Prashant Verma, a senior software product development leader and a silicon valley veteran, is weighing his professional insight on the inherent dangers of Instant messaging (IM) systems.
The following paragraphs highlight Prashant’s professional perception of the subject matter.
Instant messaging (IM) systems can be very useful. They allow immediate and convenient communication between two or more parties. Users on externally administered system don’t have to worry about managing the infrastructure. But, along with the convenience and ease of IM come many potential threats. With IM, there’s a constant concern about information flowing in clear text, internet links in messages, file transfers, and social engineering.
Information sent via IM is generally sent in clear text. There are programs available that can be used to encrypt IM traffic, but these are usually separate add-ons. If someone is sending sensitive information via IM, that information is vulnerable to network sniffing.
Prashant also believes that users should exercise caution while using IM systems. ”You have to be very careful with IM systems because you never really know who is on the other end. IM systems allow you to post Internet links inside of messages. This can be very dangerous. The links you receive could direct you to malicious sites. Many e-mail systems can scan messages for dangerous links, but IM generally does not do this. IM clients may warn you about clicking links in messages, but they will not block them”, he said.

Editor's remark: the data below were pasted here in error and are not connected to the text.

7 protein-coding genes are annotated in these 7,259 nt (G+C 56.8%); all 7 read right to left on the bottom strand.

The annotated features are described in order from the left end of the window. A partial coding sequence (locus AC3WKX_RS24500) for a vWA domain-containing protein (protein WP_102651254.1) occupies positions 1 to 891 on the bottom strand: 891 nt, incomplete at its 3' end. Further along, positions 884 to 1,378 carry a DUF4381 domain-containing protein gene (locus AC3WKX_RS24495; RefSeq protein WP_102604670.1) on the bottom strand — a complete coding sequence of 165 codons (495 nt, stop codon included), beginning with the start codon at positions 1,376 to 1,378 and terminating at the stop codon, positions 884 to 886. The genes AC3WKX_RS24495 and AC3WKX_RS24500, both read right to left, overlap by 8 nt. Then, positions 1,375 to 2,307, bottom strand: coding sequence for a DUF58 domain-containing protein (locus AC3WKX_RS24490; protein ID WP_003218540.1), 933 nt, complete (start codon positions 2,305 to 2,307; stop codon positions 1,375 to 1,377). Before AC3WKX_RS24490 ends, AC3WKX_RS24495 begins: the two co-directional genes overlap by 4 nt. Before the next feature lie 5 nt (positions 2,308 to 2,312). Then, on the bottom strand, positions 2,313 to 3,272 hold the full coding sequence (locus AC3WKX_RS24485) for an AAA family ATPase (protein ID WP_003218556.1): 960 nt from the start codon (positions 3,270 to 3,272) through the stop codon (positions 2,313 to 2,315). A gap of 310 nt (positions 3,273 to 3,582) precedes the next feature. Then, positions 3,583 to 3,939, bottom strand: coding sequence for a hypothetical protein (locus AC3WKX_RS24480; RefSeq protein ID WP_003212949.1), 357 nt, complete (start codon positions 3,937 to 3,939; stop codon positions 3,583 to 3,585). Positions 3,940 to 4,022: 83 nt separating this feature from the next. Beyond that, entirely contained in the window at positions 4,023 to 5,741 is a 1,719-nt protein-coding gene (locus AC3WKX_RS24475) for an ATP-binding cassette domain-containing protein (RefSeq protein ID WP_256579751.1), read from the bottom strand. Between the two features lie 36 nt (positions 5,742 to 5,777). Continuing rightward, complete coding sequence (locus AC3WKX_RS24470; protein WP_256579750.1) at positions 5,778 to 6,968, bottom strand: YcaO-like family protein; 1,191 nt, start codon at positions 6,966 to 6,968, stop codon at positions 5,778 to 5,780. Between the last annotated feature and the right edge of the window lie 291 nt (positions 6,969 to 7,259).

Prashant Verma warns that social engineering attacks are also common with instant messaging systems. He believes that because of their relaxed and informal nature, IM systems often give people a false sense of familiarity and trust. ”You must still remember that you do not really know who is on the other side of the connection. If you send confidential information through an instant message, you need to be aware that you could be sending it to anyone.” he warned.
Prashant Verma is a senior software product development leader and has led the development of innovative and ground-breaking software products. He has an MBA from Haas School of Business, U.C. Berkeley, Master of Science in Computer Science from Georgia Tech, and Bachelor of Engineering from National Institute of Technology, India. With a career spanning 20 years, he has worked in some of the leading companies around the globe such as Telstra, Genesys, Hutchison 3G, Symantec, TIBCO, F5 Networks, and Penumbra, Inc. He is a Senior Member of IEEE, member ACM, and regularly judges several international awards such as Edison Awards, Stevie Awards, Brandon Hall Awards, SIIA Codie Awards, Globee Awards, etc.
The views expressed here reflect the views of the authors alone, and do not necessarily reflect the views of any of their present or past organizations.
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